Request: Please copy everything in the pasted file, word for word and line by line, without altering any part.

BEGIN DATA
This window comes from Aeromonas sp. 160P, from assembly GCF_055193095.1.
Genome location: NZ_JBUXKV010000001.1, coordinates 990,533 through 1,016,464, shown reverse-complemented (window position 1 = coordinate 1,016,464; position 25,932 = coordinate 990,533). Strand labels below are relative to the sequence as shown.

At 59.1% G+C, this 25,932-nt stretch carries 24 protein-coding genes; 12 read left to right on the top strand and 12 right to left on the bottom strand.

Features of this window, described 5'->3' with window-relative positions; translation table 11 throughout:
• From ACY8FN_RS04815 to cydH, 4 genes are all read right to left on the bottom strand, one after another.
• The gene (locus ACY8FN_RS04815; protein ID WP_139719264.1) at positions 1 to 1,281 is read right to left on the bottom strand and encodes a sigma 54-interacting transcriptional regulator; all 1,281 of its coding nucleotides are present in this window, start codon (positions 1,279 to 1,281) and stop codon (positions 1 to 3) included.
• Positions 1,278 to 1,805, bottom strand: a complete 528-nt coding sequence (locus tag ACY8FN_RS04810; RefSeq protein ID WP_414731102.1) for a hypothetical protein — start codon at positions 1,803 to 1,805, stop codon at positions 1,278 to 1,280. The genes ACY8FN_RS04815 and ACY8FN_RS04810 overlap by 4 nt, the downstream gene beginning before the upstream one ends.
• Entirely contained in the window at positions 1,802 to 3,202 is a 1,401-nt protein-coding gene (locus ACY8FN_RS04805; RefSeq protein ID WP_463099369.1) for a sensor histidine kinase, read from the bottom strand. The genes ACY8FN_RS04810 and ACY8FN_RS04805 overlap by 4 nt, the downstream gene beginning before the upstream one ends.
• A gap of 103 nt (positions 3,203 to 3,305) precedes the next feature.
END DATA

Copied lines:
This window comes from Aeromonas sp. 160P, from assembly GCF_055193095.1.
Genome location: NZ_JBUXKV010000001.1, coordinates 990,533 through 1,016,464, shown reverse-complemented (window position 1 = coordinate 1,016,464; position 25,932 = coordinate 990,533). Strand labels below are relative to the sequence as shown.

At 59.1% G+C, this 25,932-nt stretch carries 24 protein-coding genes; 12 read left to right on the top strand and 12 right to left on the bottom strand.

Features of this window, described 5'->3' with window-relative positions; translation table 11 throughout:
• From ACY8FN_RS04815 to cydH, 4 genes are all read right to left on the bottom strand, one after another.
• The gene (locus ACY8FN_RS04815; protein ID WP_139719264.1) at positions 1 to 1,281 is read right to left on the bottom strand and encodes a sigma 54-interacting transcriptional regulator; all 1,281 of its coding nucleotides are present in this window, start codon (positions 1,279 to 1,281) and stop codon (positions 1 to 3) included.
• Positions 1,278 to 1,805, bottom strand: a complete 528-nt coding sequence (locus tag ACY8FN_RS04810; RefSeq protein ID WP_414731102.1) for a hypothetical protein — start codon at positions 1,803 to 1,805, stop codon at positions 1,278 to 1,280. The genes ACY8FN_RS04815 and ACY8FN_RS04810 overlap by 4 nt, the downstream gene beginning before the upstream one ends.
• Entirely contained in the window at positions 1,802 to 3,202 is a 1,401-nt protein-coding gene (locus ACY8FN_RS04805; RefSeq protein ID WP_463099369.1) for a sensor histidine kinase, read from the bottom strand. The genes ACY8FN_RS04810 and ACY8FN_RS04805 overlap by 4 nt, the downstream gene beginning before the upstream one ends.
• A gap of 103 nt (positions 3,203 to 3,305) precedes the next feature.